It will be hard to justify paying Jason Kidd $5 million when he’s 42 years old (he finished 47th among pont guard in PER at age 39), but this team is entirely focused on winning right now and they have the requisite firepower to shield Kidd’s increasingly glaring deficiencies…for now. His locker room presence could prove to be invaluable for the duration of his contract, though, especially to a fired-up Melo. The fact that he chose New York over Dallas is a clear positive. Marcus Camby is a carbon copy of Kidd in terms of age and contract, but he projects to be a much more valuable contributor. Camby is still arguably the best rebounder in the league (his average of 14.2 rebounds per 36 minutes last season tied a career high), while his shot blocking and scoring numbers are just slightly below his career averages.
Impressive as Kidd and Camby are as they near 40, all players eventually break down, and neither is immune to aging. Their presence holds weight, but I would be surprised if either produced a third of their contracts worth in two years.
The Future: As the Magic and Hawks have demonstrated, you can go all in with a worse hand. Still, they don’t inspire much confidence as a championship contender and have $80 million committed for the 2014-15 season. The 2001-2009 Knicks aside, I can’t recall many salary cap figures so remarkable. Payrolls are designed to decrease each year; the 2014-15 Knicks could have had the highest payroll of any team in 2012. There is no reason to think that the Knicks, prestigious as they may appear on paper, are even with the likes of Indiana, Brooklyn or Philadelphia, let alone Miami and Chicago.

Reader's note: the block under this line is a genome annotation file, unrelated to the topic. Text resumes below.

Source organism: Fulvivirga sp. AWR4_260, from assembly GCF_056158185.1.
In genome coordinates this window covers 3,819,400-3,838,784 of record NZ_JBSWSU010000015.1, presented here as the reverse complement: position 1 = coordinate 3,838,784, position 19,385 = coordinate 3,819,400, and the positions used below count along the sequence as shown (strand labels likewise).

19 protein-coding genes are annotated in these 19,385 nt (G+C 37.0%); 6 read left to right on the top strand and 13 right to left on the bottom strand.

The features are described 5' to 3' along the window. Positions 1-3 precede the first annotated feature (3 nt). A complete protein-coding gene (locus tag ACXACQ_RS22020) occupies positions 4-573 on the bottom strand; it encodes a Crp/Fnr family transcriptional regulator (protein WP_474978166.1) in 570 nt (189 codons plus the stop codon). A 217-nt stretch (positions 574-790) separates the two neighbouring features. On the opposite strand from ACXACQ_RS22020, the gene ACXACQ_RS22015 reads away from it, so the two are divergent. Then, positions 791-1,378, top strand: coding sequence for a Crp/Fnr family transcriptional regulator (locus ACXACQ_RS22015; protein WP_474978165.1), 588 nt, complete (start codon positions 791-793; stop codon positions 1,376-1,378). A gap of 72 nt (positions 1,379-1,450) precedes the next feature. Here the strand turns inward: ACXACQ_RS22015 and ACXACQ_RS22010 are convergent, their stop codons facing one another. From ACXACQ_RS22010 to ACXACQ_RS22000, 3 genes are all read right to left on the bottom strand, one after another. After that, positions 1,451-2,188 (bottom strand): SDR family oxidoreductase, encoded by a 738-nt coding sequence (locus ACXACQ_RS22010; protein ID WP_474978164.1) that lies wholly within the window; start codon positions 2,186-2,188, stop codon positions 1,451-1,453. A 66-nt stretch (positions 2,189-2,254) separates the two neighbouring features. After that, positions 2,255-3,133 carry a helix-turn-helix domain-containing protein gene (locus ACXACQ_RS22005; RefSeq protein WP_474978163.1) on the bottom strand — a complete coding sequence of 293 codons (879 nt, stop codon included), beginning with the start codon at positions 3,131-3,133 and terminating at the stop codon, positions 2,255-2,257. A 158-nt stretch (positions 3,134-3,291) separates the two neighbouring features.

With such a premium set on playing in major media markets, there is no excuse for New York not to have a bona fide contender year in and year out. With their current ownership group, the Knicks continue to be one of laughing stocks of the league and appear to have set themselves up for multiple years of first round playoff exits by once again overspending on an aging group of mismatched, secondary stars.